In 1921 he came back to the Southern Association, with his hometown Pelicans. From 1921-1923 he won 56 games, including a 22-6 mark in 1922. He told The Times-Picayune:

“It’s the old story, “You don’t learn how to pitch until your arm is gone.”

His three-year run with the Pelicans finally earned him a major league contract in 1924.  Umpire Billy Evans said in his nationally syndicated column:

“Speaking of miracle workers, supermen, and rookie phenoms of baseball, don’t overlook pitcher Joe Martina of the Washington Nationals.

“At the age of 34, when most big leaguers are wondering how much longer they will be able to stand the pace, Joe Martina is making his debut.”

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Martina, 1924

Martina told Evans:

“I had as much stuff fifteen years ago as I have today, and with-it youth, but somehow the major leagues scouts would annually pass me up.”

He was 6-8 for the World Series Champion Senators, he pitched one perfect inning in game three of the World Series. In the off season, Washington Manager Bucky Harris told The Washington Post that Martina “will win at least 15 games this year and may reach the 20 mark.”

He was due to join the Senators in Tampa, Florida on February 19, 1925, but failed to show up. The Post said Martina wired President Clark Griffith and asked to report later because he was having a new home built. Griffith refused and he was “notified by telegraph” that he was suspended. The Washington Evening Star said he would be fined and forced “to labor at a smaller salary,” for the season.  The paper suggested that the pay cut would not impact him greatly because:

“The Mardi Gras festivities in New Orleans, with the resulting big crowds in attendance and the consequent increase in the oyster business conducted by Martina probably mean that the pitcher can suffer these financial setbacks and still be ahead of the game.”

He arrived in Tampa on March 1; The Star said Griffith withdrew the fine because Martina claimed he had received a letter from the Washington owner that he could report late:

“Griff admitted that in the stress of arranging for the annual pilgrimage South of his club he might have forgotten the original letter to Joe.”

On April 9, Martina, along with left-handers–Jim Brillheart and Jim McNamara—were released by Griffith. The Star said

 “(Martini’s) work this spring indicated he has passed the peak of his form which is not quite good enough for fast company.”

He returned to New Orleans for four more seasons—winning 77 games and leading the Pelicans to Southern Association championships in 1926 and 1927. The 39-year-old went back to the Texas League for one more season in 1929; after a disappointing 10-13 campaign for the Dallas Steers, Martina purchased—or bartered for—his release. The Times-Picayune said:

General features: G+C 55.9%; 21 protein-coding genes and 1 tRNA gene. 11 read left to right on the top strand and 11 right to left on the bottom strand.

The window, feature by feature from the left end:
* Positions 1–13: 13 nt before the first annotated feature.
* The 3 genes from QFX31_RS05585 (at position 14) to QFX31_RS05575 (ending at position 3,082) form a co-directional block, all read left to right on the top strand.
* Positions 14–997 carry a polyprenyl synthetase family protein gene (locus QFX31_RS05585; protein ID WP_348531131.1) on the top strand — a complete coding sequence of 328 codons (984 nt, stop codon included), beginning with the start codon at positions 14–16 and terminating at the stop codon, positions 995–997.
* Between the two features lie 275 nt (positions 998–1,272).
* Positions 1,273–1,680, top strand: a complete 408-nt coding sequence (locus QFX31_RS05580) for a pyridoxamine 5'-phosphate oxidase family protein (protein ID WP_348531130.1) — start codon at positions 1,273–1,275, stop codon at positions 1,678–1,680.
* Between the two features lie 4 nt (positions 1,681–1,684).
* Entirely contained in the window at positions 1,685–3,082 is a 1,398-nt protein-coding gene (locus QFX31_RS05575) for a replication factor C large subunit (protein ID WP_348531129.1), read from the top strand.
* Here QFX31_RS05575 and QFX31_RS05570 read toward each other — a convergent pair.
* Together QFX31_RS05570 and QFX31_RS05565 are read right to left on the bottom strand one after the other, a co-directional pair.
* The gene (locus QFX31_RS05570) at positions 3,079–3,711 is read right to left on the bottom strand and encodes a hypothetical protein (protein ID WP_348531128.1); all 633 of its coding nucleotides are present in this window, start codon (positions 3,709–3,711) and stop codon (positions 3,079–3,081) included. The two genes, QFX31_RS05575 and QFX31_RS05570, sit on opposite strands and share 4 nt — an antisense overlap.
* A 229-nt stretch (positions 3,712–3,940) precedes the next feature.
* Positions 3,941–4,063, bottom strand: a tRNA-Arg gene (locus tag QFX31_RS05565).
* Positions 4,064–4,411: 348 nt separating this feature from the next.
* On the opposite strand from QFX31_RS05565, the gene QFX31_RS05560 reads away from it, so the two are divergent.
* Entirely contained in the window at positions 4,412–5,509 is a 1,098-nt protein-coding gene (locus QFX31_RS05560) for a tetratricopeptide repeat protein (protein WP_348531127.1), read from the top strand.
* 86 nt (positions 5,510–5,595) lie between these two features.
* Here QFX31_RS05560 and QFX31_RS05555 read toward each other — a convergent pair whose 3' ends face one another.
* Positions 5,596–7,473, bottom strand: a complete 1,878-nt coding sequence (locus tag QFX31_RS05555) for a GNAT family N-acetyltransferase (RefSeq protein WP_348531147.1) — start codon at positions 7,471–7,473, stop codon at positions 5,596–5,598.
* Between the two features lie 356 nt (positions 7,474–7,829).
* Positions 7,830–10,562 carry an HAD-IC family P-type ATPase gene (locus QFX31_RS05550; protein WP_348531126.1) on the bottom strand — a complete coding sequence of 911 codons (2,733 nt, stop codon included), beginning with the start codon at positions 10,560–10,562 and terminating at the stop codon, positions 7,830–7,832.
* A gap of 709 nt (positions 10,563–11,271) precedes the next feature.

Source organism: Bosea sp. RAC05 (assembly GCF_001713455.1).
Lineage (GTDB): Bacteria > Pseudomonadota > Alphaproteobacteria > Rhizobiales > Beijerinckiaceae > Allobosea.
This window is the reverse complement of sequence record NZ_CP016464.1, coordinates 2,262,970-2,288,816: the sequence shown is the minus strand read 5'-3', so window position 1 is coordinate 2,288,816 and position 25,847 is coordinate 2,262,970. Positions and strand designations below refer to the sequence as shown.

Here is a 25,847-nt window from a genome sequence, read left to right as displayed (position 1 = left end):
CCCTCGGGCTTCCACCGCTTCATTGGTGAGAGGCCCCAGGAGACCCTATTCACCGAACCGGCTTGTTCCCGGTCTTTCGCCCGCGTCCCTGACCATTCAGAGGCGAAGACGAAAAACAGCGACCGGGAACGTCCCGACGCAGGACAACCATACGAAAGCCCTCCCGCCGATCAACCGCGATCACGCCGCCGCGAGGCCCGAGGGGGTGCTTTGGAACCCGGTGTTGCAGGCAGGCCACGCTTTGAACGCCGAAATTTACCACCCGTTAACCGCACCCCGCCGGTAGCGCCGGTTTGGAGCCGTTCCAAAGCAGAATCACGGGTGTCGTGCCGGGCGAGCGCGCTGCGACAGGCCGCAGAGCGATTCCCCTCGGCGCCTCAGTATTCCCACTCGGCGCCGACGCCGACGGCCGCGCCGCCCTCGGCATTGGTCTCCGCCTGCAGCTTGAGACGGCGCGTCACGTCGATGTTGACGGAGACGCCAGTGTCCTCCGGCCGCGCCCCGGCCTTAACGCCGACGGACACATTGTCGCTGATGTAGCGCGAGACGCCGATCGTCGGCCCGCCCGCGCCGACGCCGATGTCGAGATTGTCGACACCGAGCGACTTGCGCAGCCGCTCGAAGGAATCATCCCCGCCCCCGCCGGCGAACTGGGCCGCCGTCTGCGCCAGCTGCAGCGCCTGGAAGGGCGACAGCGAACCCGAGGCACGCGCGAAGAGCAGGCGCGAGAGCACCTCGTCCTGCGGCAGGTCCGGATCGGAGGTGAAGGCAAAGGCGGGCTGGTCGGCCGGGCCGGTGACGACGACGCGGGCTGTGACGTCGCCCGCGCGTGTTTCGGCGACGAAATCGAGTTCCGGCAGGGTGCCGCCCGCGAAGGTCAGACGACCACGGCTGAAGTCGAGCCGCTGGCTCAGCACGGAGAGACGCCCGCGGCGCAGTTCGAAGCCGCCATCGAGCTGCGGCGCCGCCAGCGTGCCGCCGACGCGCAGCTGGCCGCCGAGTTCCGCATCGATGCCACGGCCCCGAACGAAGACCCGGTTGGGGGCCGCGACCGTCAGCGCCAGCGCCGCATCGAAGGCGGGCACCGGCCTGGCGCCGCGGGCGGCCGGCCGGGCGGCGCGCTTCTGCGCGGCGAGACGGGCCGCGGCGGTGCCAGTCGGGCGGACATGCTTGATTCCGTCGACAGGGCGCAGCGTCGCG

“Martina has been given his unconditional release at the price of two barrels of oysters. This was the price demanded by Fred McJunkin, president of the Dallas club.”

He played two more seasons in the Cotton States League and took a crack at managing with the Baton Rouge Standards in 1931—he was released mid-season at age 41.

With both the Pelicans and the Knoxville Smokies hopelessly out of the 1931 Southern Association pennant race, Knoxville signed Martina to pitch against New Orleans on the final day of the season. He started the first game of a double header, gave up six runs over eight innings and lost his final game as a professional.

Zipp Newman, sports editor of The Birmingham News and official scorer for the Birmingham Barons for 44 years said Martina’s strong arm was with him to the very end::

“After pitching a full game for Knoxville against New Orleans Sunday, Joe went to the outfield and made the longest throw-in. Joe threw the ball right up to the grandstand. There wasn’t a youngster on the field who could come close to him. Joe Martina arms are few and far between in baseball.”

Martina, who died of a heart attack in 1962, said in an interview with Newman in 1941:

“I am convinced I had more human endurance than any man who ever lived. In all my life I was never tired, even when it was 110 out there on the mound. The answer is simple: I was a good boy. I behaved myself and every at 8 o’clock I was in bed…When my arm was live the ball would sail slightly upward, and nobody could hit me. When it was dead, although the pitch was just as fast, the ball went straight, like on a string, and I was a goner.”

Roy Spruell

14 Aug

Throughout the first half of the 20th Century there were thousands of independent and industrial league baseball teams that operated across the country; the only distinction, in many cases, between the quality of these teams and their players and those in “professional” leagues was the “professional” teams were recognized by The National Association of Professional Baseball Leagues.

Given the economics of the game, which usually required players to be employed during the off season, it was often as profitable, or even more so, to play with an independent or semi-professional team that either paid the same or more as the “professional” leagues or provided the player with a job.

As a result, there are thousands of players, who while well-known names in the towns, cities and regions where they played, have been largely forgotten.

Roy Layton Spruell is one of them.

From 1920 until 1939 Spruell was a fixture in Southern baseball, specifically on the Gulf Coast, although his “official” statistics only indicate limited “professional” appearances between 1924 and 1936.

Spruell appears to have been born January 25, 1900 in Birmingham, Alabama according to state records and census data, (his grave lists his birth year as 1902, but like many players of his era, he likely subtracted a couple of years at some point during his career and the new date stuck).

Raised in Mobile, Alabama, he first made a name for himself in 1920 pitching with industrial teams at the Southern Kraft Paper Mill and White Swann Laundry Company in Mobile.